Across the state, public high schools are taking a moment to celebrate the pride of their alma mater.
Many of us have fond memories of homecoming week. It builds morale, and that school spirit plays a huge part of the school experience.
Our role at the Hawaii Department of Education is to educate all children. English learners, gifted and talented, special needs — we serve them all.
You could say we are the underdogs, which is why our wins are that much sweeter.
Our students, teachers and administrators fight for each decimal point gained, scholarship dollar and award.
It’s this tenacity and perseverance that sets our students apart and makes them viable competitors with their peers locally and nationally when it comes to college and career opportunities.
But what are the numbers saying about the growth of our public school students?
The recent announcement from the College Board, which administers the Advanced Placement Program, shows that Hawaii’s public school students are exceeding the nation in gains on AP exams. This means that Hawaii’s rate of growth in participants, exams taken and scores of 3 or higher is outpacing that of schools throughout the U.S. combined. This is tremendous news.
A recent Honolulu Star-Advertiser article (“Dual credit programs found to boost college-going rates,” Sept. 19) highlighted the success our students are having with dual credit programs, and pointed out that since 2011, programs like Running Start, Jump Start and Early College — all focused on getting students to take college-level courses — have seen a 75 percent increase in participants.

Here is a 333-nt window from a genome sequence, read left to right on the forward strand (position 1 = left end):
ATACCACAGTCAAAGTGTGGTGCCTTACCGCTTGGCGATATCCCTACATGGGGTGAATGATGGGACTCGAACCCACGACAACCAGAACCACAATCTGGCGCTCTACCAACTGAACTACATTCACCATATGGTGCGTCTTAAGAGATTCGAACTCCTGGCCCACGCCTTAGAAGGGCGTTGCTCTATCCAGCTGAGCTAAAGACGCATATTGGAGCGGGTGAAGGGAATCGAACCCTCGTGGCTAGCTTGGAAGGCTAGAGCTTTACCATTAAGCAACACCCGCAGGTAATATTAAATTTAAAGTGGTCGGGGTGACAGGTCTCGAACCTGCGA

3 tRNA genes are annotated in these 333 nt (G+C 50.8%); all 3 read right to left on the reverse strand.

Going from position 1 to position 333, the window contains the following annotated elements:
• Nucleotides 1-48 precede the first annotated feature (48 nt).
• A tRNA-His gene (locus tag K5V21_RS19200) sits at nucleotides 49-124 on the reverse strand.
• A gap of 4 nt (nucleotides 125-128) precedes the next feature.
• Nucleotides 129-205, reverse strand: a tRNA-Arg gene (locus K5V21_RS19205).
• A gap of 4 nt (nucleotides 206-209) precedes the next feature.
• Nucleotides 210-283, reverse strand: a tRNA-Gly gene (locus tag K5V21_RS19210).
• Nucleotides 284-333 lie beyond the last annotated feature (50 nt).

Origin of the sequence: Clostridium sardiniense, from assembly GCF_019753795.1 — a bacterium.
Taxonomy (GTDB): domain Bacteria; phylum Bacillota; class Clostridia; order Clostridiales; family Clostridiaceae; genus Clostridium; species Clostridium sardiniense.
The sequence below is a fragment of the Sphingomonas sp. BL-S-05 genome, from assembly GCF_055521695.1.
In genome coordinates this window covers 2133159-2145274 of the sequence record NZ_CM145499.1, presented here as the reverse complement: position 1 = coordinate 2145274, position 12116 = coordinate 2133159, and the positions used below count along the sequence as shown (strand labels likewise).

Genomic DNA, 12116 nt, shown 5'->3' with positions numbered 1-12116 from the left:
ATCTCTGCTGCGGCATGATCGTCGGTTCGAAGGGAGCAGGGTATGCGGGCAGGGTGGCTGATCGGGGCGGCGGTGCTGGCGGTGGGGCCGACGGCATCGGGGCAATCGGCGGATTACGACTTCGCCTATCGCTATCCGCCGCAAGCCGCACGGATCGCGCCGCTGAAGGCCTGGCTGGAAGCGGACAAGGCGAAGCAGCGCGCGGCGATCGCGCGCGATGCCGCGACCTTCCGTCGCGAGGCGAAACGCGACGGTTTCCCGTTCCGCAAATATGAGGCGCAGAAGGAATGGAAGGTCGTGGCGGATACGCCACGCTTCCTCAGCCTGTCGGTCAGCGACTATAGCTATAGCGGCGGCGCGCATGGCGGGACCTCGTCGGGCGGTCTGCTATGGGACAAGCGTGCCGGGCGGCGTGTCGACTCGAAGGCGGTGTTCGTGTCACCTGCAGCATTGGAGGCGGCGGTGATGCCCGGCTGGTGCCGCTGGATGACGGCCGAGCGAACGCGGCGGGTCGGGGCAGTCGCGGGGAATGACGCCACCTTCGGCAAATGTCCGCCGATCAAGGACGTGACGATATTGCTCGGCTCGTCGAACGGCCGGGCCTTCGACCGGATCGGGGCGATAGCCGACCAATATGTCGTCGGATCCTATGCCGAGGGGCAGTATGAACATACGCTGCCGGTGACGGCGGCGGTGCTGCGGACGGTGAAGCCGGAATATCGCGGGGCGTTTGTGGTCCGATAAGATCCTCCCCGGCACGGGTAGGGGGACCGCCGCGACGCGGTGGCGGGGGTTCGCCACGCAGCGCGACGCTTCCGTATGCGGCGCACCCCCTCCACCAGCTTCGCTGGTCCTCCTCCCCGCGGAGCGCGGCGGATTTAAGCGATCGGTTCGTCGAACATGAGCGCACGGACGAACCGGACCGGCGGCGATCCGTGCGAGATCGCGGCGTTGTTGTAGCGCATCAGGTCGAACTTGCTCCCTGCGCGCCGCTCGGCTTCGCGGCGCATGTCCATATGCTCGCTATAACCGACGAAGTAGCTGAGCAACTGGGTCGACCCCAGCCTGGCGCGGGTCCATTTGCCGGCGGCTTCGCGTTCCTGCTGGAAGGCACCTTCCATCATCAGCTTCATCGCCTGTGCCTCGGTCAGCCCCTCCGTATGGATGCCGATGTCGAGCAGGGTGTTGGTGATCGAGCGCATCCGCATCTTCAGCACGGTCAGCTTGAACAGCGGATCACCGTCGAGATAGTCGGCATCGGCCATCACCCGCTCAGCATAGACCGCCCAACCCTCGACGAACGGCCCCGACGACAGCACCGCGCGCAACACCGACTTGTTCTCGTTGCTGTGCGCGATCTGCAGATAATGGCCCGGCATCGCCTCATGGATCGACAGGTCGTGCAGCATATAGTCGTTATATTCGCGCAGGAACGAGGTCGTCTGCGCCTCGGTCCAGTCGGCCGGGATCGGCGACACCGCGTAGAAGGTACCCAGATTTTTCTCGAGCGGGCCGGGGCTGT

In 2014, Hawaii became one of a handful of states to require the ACT test for all its public school juniors. Now, more than double the number of students are meeting college-readiness benchmarks in English, reading and science, and nearly double the numbers for math.
While Hawaii is trending behind national percentiles for this test, the sheer growth in proficiency rates and the fact that we have doubled how many students are meeting requirements to enter college are all steps in the right direction.
While these results are extraordinary, numbers don’t tell the whole story.
At a recent GEAR UP Hawaii event, students taking dual credits shared their experiences with legislators and education leaders, and talked about the importance of continuing to fund these types of programs.
A Waianae High senior, who is being raised by a single mom along with her two sisters because her father is in and out of prison, shared what motivates her.
While she admitted that in the beginning she lacked the self-confidence needed to take on classes with higher rigor, the support she received from her teachers and mother encouraged her to take a risk and try.
This year, she is enrolled in a college-level geography course and AP English, and looks forward to attending college after high school.
Another student, a senior at Nanakuli High and Intermediate, talked about moving back and forth between Hawaii and the mainland throughout his academic career, and how the difficulties he faced with each transition only helped to motivate him to take on challenges like college-level courses.
There are thousands of stories from our public school students of overcoming obstacles, from poverty to constant transitions and uncertainty. Yet, they still show up, strive high and, in the case of our AP exam results, outperform their peers on a national level.
The journey is much farther when you’re starting from farther behind. It’s time that we all recognize the achievements in our public schools. Our teachers, students and administrators deserve it.